During the week, she's a mild-mannered doctor at the Veteran's Administration Hospital in Columbia, splitting her time between administrative duties and caring for those who served their country. But on Friday nights, she becomes Goose Creek High School's super fan, sharing high-fives, blasting an air horn and cheering for the Gators' football team.
Meet the wife of Goose Creek head coach Chuck Reedy. Debbie Reedy never really pictured herself as a high school football coach's wife. She dreamed of becoming a doctor and a cheerleader for the Washington Redskins. She didn't even like high school football when she first met Reedy in December of 2002.
"He asked me if I wanted to go to a game," said Debbie, who married the coach a year and a half later. "I finally said, 'Why not?' I went to Sertoma and a Goose Creek running back, Jamie Fordham, took a handoff down the field for a long run. My hands started sweating and my heart started racing. I was hooked. Now I do this every Friday night. I get palpitations and feel like I should go out on the field and play."
Dr. Reedy is one of many wives who spend Friday nights under the lights, yet out of the spotlight their husbands are in. Being a coach's wife can be stressful, lonely, frustrating -- and rewarding. The wives stand behind their men win or lose, despite long hours or lack of job security.
The Reedys also have to contend with distance. Coach Reedy spends the week in the Lowcountry while Dr. Reedy lives in Columbia. She arrives in town a few hours before kickoff and the couple has an early dinner. They'll discuss life, current events and the opponent, and then it's time to head to the stands. The couple will dissect the game all weekend and Dr. Reedy will even second-guess her husband while he reminds her he doesn't tell her how to practice medicine.
Joan McKissick, the wife of Summerville coach John McKissick, has been attending football games almost every Friday during the couple's 59 years of marriage. Dianne Waring, who is married to St. John's coach James Waring, has been supportive of her husband for nearly a quarter of a century.
Mrs. Waring knows that football season, which stretches from late July to early November, can mean watching the latest blockbuster movie on DVD while her husband breaks down game film late into the night.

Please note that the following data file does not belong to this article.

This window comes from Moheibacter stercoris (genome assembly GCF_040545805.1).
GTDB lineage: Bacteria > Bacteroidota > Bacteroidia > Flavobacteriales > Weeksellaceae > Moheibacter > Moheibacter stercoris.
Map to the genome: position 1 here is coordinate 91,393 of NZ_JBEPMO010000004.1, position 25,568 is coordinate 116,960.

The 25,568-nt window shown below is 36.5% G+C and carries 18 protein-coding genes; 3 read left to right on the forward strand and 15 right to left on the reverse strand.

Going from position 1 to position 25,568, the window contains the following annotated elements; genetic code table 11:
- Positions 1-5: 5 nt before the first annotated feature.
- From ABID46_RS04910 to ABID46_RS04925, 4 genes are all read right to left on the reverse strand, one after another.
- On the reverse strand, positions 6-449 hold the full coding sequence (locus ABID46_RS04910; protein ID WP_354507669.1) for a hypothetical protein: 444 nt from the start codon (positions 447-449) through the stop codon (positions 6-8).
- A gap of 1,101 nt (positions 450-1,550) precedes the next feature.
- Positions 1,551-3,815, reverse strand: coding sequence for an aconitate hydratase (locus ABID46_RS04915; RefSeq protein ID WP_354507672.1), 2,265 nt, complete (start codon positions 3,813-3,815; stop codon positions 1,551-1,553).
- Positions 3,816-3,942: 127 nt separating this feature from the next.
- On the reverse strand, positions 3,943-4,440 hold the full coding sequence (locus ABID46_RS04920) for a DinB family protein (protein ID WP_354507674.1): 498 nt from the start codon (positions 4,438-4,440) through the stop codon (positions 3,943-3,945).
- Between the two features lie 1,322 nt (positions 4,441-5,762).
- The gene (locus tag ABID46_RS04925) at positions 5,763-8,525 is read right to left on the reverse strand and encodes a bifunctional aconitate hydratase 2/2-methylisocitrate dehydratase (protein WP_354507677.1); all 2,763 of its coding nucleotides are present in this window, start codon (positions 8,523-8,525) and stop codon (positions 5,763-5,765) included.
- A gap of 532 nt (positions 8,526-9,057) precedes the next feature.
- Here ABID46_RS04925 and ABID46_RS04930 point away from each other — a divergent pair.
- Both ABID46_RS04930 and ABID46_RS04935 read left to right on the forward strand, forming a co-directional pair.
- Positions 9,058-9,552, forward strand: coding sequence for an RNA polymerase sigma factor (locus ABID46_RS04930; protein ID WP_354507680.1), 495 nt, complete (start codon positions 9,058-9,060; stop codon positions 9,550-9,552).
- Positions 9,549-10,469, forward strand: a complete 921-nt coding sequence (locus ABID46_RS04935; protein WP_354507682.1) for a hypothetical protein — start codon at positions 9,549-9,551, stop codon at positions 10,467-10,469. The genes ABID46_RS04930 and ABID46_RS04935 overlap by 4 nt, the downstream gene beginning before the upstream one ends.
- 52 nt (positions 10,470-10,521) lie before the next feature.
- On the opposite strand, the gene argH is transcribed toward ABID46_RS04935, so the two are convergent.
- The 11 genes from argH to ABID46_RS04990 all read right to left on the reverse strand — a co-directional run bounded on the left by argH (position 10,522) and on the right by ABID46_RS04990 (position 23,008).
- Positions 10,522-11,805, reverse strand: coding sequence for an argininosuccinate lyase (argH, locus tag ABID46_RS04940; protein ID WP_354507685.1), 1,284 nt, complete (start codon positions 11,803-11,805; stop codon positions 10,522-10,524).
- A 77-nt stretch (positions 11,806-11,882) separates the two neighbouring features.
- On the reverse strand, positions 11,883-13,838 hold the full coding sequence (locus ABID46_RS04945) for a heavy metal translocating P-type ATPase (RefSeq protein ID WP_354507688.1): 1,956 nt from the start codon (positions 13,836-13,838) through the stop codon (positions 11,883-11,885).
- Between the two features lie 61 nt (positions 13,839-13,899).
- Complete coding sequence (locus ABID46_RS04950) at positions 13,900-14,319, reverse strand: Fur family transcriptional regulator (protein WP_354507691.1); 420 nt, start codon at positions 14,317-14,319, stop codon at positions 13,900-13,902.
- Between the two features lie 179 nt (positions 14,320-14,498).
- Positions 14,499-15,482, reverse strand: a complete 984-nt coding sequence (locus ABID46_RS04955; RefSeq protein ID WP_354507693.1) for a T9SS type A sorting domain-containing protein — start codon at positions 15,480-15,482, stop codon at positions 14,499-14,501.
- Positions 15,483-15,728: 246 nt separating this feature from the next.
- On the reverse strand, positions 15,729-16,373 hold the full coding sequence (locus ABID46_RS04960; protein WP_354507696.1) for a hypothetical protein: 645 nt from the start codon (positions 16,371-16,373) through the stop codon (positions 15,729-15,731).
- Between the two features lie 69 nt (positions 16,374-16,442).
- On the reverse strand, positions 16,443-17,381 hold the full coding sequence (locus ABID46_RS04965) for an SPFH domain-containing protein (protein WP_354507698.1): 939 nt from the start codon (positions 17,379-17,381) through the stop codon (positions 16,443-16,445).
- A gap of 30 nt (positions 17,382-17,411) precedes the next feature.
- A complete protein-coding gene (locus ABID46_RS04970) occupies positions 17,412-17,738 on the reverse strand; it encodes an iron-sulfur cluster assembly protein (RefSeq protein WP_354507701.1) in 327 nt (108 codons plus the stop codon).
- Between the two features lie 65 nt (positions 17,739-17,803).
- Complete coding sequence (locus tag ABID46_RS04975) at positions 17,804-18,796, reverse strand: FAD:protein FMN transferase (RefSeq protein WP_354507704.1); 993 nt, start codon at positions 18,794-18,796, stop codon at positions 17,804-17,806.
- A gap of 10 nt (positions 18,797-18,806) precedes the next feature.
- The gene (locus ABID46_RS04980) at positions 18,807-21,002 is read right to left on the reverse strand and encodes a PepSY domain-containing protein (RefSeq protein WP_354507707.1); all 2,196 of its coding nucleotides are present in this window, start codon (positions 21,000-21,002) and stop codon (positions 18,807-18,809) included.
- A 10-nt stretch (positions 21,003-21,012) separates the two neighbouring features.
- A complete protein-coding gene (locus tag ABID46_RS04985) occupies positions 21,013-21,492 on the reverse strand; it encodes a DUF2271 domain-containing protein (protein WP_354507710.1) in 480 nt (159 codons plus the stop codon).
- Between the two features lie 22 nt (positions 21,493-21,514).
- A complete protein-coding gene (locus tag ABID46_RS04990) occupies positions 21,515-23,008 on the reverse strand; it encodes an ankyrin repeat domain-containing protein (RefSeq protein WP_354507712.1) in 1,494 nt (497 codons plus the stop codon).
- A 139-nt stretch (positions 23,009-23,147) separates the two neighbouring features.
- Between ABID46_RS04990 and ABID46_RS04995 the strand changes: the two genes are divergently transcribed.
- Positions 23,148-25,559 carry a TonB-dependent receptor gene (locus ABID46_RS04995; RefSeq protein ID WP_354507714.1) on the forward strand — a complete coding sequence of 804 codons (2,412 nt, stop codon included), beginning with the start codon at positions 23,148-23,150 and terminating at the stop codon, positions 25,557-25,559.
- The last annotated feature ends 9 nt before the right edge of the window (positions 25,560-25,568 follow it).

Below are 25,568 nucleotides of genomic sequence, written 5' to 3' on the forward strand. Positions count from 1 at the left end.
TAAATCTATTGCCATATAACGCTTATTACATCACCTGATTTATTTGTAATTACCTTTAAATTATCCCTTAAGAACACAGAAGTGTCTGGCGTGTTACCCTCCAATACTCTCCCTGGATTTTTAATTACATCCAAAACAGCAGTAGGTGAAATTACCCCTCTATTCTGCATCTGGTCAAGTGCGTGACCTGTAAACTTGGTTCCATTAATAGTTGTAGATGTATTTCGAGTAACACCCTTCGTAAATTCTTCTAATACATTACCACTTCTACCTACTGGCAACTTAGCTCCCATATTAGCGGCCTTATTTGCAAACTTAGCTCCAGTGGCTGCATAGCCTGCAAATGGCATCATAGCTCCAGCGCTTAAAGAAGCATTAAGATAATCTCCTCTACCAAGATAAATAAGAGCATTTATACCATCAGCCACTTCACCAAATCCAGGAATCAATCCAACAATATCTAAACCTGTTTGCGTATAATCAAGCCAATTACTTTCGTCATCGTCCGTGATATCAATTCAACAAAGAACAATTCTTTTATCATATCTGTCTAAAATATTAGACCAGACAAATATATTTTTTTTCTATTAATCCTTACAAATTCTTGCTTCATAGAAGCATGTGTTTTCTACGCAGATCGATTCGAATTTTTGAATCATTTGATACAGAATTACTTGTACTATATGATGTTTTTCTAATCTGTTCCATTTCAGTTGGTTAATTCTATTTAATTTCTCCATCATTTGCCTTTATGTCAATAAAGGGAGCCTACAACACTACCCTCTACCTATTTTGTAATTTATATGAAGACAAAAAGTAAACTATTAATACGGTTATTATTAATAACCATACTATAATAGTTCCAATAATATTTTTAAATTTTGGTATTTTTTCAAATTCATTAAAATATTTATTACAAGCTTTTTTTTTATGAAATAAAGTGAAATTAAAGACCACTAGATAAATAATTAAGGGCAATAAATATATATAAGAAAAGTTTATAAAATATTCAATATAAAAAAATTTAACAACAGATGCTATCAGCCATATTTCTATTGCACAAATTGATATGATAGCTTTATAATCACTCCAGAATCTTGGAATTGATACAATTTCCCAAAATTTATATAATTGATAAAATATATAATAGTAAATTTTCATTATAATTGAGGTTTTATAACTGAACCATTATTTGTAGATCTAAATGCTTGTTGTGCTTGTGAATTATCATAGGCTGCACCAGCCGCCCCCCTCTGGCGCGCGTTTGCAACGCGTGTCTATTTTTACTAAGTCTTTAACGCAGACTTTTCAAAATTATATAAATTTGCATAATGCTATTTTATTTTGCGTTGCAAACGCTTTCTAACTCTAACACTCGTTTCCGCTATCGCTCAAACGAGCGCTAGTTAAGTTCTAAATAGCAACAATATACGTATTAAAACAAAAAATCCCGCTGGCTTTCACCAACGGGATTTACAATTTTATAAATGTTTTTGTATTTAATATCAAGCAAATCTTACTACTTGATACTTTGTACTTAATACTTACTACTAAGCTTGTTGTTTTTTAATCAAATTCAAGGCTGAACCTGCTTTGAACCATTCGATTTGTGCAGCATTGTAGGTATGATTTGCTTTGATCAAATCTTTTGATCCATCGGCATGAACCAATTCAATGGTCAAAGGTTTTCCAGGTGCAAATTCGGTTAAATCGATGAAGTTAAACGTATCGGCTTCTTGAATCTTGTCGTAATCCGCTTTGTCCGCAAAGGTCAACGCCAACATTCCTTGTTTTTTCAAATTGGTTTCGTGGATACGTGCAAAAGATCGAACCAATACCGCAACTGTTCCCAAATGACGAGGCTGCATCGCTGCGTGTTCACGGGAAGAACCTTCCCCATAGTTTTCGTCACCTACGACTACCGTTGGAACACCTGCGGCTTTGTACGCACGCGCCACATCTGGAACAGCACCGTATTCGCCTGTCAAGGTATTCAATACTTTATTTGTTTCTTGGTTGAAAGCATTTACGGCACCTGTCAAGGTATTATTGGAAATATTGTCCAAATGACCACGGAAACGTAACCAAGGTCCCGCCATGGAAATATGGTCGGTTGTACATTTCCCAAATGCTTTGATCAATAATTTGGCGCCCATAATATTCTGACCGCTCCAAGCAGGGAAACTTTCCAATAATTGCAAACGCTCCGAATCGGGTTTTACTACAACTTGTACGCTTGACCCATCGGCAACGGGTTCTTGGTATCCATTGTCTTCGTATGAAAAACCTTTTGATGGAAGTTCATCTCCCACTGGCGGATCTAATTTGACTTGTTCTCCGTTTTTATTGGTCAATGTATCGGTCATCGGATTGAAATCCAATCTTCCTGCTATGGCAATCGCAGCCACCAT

"At times, it can be like two ships passing in the night," Mrs. Waring said. "But he always wanted to be a football coach, and I wanted to help him reach that dream. Being apart is worth it because of the effect he has on kids. The greatest thing about being a coach's wife is seeing his players succeed after football.
"It's great when a former player comes back and visits. Some of the kids are like extended family because James spends so much time with them. It's not all about winning and football. James stresses the big picture, and that's succeeding in life."
Days before football
Joan McKissick remembers a time, many years ago, when her husband wasn't a coach.
"There are a lot of stories to tell about those days," she said, recalling John McKissick's short career as a repo man. "Some of them were a little scary and some were funny, like the one time he ran into a cow when he was trying to collect a payment."
But McKissick, who turns 85 on Sunday, was born to coach football and is in his 60th year at the helm of the Summerville program. He is the all-time winningest football coach in history with 589 victories and has led the Green Wave to 10 state championships.
"I never dreamed it would be like this," said Mrs. McKissick, whose entire wardrobe is green. "He's had only two losing seasons, but he's had some rough years. Some people don't think 8-3 or 7-4 is a good season. Summerville fans are great, but they are used to perfection."
She's been a coach's wife long enough to know how to block out snide comments in the stands when the Green Wave struggles.
"And when we lose, I know that it's best not to say anything," said Mrs. McKissick, who has missed four games in 60 years. "Nothing I say is going to make him feel better. He's never adjusted to losing."
Mrs. McKissick has kept busy while her husband puts in long hours. She worked at the post office for 30 years, played bridge and became an advocate for education by serving on the Dorchester County District 2 school board.
She's also the Summerville football historian, keeping scrapbooks of the team's accomplishments over the last six decades. The scrapbooks include about 5,000 pages of Green Wave facts, stories, anecdotes and game accounts. If you want to know the last time a team defeated Summerville, you ask her -- not the coach.
When will it end? When will McKissick retire?
"I just tell him he has my full support," Mrs. McKissick said. "I don't ask him if this is the year. I know when he gives it up, he will be miserable. He doesn't have any hobbies."
But McKissick, like Reedy and Waring, has a supportive wife.
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